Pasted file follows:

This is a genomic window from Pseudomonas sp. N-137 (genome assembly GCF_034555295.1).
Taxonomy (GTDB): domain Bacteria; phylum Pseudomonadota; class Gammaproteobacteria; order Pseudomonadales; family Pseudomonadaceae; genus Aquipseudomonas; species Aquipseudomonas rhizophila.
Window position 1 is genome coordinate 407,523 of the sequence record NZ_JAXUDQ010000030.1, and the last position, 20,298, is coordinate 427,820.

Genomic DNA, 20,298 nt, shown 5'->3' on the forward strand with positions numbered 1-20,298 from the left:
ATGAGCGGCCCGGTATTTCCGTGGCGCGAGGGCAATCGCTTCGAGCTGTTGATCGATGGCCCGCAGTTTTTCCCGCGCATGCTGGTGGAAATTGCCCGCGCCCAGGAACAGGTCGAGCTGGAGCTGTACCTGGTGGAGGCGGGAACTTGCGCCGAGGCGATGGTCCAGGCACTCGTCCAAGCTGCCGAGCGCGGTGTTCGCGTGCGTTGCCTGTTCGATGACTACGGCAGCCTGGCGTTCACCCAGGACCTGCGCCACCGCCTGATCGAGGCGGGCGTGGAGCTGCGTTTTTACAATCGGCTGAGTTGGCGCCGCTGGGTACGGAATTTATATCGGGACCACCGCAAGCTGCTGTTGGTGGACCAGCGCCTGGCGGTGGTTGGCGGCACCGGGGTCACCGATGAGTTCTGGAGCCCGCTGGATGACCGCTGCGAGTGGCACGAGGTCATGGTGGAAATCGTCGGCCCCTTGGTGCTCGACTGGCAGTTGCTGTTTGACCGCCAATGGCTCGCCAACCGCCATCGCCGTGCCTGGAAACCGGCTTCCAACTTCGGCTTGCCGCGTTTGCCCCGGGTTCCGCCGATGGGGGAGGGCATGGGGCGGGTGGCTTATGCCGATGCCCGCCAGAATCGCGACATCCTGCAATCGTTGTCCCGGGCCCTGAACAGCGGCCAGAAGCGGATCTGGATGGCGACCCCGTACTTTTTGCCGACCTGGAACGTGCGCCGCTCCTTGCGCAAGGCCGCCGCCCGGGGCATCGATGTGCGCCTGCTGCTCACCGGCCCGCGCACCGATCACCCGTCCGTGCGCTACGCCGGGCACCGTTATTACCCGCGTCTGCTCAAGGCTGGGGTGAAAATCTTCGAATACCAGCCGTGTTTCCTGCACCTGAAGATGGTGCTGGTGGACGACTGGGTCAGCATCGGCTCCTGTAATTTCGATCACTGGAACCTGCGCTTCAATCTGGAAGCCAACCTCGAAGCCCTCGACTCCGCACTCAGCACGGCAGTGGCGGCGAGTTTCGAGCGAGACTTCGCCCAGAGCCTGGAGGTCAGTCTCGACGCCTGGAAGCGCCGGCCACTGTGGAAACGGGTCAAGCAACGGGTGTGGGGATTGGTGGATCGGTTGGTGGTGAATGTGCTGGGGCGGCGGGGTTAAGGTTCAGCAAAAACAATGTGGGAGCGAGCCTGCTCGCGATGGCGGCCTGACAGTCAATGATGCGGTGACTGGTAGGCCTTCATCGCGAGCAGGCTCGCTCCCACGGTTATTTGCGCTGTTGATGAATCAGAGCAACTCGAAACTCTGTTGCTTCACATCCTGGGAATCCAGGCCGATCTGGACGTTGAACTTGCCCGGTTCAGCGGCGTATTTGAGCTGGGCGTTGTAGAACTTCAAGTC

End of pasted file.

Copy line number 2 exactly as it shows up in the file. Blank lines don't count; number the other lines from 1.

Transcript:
Taxonomy (GTDB): domain Bacteria; phylum Pseudomonadota; class Gammaproteobacteria; order Pseudomonadales; family Pseudomonadaceae; genus Aquipseudomonas; species Aquipseudomonas rhizophila.